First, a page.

Second, the lawsuit that is pending against the Retiree Committee will continue. On July 6, 2012, American Airlines filed suit against its retirees, asking the Court to declare that it has the right to unilaterally take away the medical and life insurance benefits that retirees earned when they worked for American Airlines. On August 15, 2012, American Airlines filed a motion for partial summary judgment in that case, asking the Bankruptcy Court to rule that none of the American Airlines retirees has a “vested right” to the medical and life insurance benefits currently provided by American Airlines. American has argued that if the Court finds that retirees do not have a vested right to benefits then Section 1114 allegedly does not apply and American can supposedly terminate or modify the benefits without Court approval and without paying any damages to the retirees for the benefits they have lost. The Retiree Committee has opposed this motion. The Retiree Committee’s position is that the benefits are vested, that Section 1114 applies whether the benefits are vested or not, and that retirees will receive a claim whether the benefits are vested or not. If the Bankruptcy Court denied American’s motion, the case will be set for trial. If the motion is granted, in whole or in part, the Court will have to address the balance of the relief American requests, including whether and what to extent Section 1114 applies and whether retirees have a claim against the estate, still must be decided. American has, however, agreed in its Plan of Reorganization that if the final outcome of this lawsuit is that retirees are entitled to a claim against American for the value of any benefits that American eliminates, American will not eliminate the benefits and instead will continue to honor its contractual commitments to retirees to provide retiree benefits, meaning that retirees will continue to receive the benefits they were receiving when American filed for bankruptcy in November, 2011 and continue to receive today. The Bankruptcy Court has not stated when it will rule on the pending motion.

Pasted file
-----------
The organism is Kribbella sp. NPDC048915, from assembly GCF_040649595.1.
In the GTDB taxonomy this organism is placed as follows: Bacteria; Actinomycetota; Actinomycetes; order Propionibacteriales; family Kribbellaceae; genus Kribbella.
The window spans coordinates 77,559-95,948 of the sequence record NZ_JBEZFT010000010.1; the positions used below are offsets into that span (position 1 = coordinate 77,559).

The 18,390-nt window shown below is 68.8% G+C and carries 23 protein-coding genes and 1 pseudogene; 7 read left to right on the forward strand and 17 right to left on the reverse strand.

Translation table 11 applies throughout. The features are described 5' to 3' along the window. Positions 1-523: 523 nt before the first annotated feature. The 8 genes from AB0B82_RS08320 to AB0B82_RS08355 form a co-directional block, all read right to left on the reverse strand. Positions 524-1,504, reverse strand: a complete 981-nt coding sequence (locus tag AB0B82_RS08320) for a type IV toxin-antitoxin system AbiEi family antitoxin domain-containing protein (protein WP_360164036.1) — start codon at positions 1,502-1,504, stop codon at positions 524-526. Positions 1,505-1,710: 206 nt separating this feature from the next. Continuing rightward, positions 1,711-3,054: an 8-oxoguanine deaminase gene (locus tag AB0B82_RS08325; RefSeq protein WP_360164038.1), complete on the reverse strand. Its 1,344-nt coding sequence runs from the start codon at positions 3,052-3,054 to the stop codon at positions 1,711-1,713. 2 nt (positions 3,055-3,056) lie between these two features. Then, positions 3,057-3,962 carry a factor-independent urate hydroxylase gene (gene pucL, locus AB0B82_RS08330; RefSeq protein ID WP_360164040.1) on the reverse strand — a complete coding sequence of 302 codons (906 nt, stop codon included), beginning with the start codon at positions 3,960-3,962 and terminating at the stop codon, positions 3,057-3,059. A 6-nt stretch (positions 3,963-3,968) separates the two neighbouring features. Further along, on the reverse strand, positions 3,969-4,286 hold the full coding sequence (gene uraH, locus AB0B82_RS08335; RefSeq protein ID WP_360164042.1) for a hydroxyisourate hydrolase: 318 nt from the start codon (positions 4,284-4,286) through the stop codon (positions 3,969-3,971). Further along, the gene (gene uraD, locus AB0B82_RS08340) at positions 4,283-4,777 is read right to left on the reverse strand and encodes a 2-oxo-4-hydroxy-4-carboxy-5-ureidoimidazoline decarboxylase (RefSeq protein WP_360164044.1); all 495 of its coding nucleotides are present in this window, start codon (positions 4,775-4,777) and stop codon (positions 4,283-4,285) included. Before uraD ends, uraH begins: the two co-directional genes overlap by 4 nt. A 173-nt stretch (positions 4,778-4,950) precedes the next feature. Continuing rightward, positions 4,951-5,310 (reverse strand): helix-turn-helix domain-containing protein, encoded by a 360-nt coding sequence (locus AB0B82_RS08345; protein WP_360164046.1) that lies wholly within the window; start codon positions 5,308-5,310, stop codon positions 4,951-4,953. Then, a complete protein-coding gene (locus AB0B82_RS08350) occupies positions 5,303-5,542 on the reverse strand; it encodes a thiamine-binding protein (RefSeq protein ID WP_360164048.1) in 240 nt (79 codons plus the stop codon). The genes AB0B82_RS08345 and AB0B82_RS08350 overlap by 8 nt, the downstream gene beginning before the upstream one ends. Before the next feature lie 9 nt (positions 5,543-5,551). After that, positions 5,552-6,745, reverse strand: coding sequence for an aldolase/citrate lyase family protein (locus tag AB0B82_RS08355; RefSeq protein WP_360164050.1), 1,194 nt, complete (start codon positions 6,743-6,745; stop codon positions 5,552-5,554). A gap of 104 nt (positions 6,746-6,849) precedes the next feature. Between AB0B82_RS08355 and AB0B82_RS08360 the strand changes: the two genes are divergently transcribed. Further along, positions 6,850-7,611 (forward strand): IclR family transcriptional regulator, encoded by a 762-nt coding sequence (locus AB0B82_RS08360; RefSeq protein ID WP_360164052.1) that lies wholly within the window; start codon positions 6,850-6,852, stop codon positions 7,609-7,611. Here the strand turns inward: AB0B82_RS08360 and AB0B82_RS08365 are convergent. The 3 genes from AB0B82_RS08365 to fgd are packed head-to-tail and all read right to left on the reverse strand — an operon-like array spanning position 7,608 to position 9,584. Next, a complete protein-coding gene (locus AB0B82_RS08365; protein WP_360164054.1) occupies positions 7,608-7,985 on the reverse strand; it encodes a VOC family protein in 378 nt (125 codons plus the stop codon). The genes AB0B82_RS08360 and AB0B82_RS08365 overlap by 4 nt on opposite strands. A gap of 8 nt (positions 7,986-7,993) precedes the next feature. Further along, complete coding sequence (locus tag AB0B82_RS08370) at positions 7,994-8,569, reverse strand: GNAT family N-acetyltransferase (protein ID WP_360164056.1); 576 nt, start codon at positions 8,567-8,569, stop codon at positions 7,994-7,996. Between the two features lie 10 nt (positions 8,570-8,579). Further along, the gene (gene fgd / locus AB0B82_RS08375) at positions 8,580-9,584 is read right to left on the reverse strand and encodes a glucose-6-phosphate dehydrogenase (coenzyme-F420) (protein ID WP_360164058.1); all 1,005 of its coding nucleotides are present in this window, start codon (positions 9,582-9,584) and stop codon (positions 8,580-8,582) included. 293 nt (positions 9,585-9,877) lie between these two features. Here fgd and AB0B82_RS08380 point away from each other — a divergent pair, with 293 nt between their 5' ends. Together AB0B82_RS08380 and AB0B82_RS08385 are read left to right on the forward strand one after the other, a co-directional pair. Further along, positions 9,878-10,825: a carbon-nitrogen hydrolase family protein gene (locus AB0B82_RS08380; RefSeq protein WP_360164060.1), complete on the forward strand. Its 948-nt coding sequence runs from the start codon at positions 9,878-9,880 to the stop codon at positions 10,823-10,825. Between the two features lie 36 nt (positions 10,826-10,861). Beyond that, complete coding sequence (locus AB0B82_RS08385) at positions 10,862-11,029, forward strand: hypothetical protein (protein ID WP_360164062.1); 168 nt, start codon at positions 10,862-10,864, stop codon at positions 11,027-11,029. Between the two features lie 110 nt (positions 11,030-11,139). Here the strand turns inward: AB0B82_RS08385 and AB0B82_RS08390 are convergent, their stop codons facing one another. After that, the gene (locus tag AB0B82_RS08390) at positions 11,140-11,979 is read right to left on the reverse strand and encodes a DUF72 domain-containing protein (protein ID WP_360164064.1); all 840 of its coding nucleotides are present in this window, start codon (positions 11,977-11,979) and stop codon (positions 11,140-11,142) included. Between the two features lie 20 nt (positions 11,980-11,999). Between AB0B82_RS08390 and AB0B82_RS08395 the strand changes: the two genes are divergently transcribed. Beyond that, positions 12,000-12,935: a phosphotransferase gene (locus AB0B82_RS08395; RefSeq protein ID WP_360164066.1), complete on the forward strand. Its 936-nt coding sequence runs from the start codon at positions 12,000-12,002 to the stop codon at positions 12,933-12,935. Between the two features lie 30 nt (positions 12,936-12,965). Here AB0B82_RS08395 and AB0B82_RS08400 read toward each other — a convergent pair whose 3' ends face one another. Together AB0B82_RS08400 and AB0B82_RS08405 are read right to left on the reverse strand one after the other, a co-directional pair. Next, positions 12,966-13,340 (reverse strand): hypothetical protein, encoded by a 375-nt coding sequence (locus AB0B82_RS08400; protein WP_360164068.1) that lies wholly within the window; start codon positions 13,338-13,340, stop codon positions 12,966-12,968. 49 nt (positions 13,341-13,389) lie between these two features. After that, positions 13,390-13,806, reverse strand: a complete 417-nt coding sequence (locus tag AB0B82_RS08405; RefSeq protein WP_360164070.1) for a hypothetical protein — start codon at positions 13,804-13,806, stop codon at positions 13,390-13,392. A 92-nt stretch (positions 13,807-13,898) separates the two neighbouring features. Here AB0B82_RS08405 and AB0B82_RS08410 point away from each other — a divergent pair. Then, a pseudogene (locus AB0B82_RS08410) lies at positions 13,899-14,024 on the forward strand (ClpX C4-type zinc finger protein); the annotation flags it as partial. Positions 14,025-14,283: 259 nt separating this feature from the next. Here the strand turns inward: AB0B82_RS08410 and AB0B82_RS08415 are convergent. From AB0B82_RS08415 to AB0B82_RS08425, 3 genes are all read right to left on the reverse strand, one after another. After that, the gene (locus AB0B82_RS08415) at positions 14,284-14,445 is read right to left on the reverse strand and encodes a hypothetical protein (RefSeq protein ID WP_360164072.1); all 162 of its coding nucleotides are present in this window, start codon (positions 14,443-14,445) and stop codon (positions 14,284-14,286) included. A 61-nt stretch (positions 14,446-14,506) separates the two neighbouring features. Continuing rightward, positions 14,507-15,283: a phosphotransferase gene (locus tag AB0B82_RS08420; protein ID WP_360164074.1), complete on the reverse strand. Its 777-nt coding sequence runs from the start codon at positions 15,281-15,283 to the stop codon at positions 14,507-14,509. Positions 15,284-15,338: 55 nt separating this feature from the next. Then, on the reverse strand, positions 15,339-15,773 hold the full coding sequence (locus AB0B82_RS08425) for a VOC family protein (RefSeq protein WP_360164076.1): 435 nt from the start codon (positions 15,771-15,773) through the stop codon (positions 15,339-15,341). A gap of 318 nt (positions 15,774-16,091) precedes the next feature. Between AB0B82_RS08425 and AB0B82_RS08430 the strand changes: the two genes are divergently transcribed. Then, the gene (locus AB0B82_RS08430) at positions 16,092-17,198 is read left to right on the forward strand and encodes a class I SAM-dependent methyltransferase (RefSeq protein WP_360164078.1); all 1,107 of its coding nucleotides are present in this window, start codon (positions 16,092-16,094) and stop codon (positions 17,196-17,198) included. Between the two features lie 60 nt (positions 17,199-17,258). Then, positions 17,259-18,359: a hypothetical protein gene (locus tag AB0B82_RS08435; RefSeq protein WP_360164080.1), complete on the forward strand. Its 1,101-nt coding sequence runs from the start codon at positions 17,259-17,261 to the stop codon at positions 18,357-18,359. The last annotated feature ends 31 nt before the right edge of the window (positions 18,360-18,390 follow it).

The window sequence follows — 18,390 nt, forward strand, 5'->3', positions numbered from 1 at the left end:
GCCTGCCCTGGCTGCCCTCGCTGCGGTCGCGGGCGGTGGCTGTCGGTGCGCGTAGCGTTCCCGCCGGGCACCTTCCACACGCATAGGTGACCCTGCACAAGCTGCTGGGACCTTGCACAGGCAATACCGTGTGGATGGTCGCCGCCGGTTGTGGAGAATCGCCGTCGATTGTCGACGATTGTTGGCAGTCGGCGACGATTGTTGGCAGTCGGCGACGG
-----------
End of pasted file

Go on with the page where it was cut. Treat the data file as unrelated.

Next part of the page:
Third, under American’s confirmed plan, the Retiree Committee appointed by the United States Trustee to represent your interests remains in place. In April 2012, the United States Trustee appointed a five member committee representing each of American’s work groups to represent your interests and to work to keep your retiree medical and life insurance benefits in place. The Retiree Committee remains in place and to ensure it can do its job, American is required to continue to pay the Retiree Committee’s legal and other professional bills. Thus, the Retiree Committee will continue to defend the lawsuit and it will oppose any efforts by American to take away your medical and life benefits.
In the meantime, American Airlines is still providing medical and life insurance benefits to its retirees and has told the Committee through counsel that it will continue to do so until this litigation is resolved.
Captain James G. Sovich,
Chairman of the Section 1114 Committee